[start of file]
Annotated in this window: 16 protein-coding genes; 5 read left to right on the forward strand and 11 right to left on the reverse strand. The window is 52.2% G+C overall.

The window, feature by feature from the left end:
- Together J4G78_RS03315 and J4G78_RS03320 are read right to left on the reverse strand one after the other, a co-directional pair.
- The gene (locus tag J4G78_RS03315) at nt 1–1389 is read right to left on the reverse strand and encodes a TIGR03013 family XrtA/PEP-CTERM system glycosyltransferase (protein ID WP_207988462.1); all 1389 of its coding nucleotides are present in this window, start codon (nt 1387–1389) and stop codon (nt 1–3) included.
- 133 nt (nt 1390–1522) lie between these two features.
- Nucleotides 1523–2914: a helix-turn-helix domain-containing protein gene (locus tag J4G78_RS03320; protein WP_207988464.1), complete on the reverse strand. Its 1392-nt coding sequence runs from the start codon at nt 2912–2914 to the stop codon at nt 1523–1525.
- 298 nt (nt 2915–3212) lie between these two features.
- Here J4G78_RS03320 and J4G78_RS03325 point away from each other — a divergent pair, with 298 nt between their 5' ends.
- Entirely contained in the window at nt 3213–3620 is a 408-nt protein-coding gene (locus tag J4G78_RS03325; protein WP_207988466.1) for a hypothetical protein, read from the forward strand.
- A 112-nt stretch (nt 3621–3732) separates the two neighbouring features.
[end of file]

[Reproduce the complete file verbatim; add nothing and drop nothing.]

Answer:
Annotated in this window: 16 protein-coding genes; 5 read left to right on the forward strand and 11 right to left on the reverse strand. The window is 52.2% G+C overall.

The window, feature by feature from the left end:
- Together J4G78_RS03315 and J4G78_RS03320 are read right to left on the reverse strand one after the other, a co-directional pair.
- The gene (locus tag J4G78_RS03315) at nt 1–1389 is read right to left on the reverse strand and encodes a TIGR03013 family XrtA/PEP-CTERM system glycosyltransferase (protein ID WP_207988462.1); all 1389 of its coding nucleotides are present in this window, start codon (nt 1387–1389) and stop codon (nt 1–3) included.
- 133 nt (nt 1390–1522) lie between these two features.
- Nucleotides 1523–2914: a helix-turn-helix domain-containing protein gene (locus tag J4G78_RS03320; protein WP_207988464.1), complete on the reverse strand. Its 1392-nt coding sequence runs from the start codon at nt 2912–2914 to the stop codon at nt 1523–1525.
- 298 nt (nt 2915–3212) lie between these two features.
- Here J4G78_RS03320 and J4G78_RS03325 point away from each other — a divergent pair, with 298 nt between their 5' ends.
- Entirely contained in the window at nt 3213–3620 is a 408-nt protein-coding gene (locus tag J4G78_RS03325; protein WP_207988466.1) for a hypothetical protein, read from the forward strand.
- A 112-nt stretch (nt 3621–3732) separates the two neighbouring features.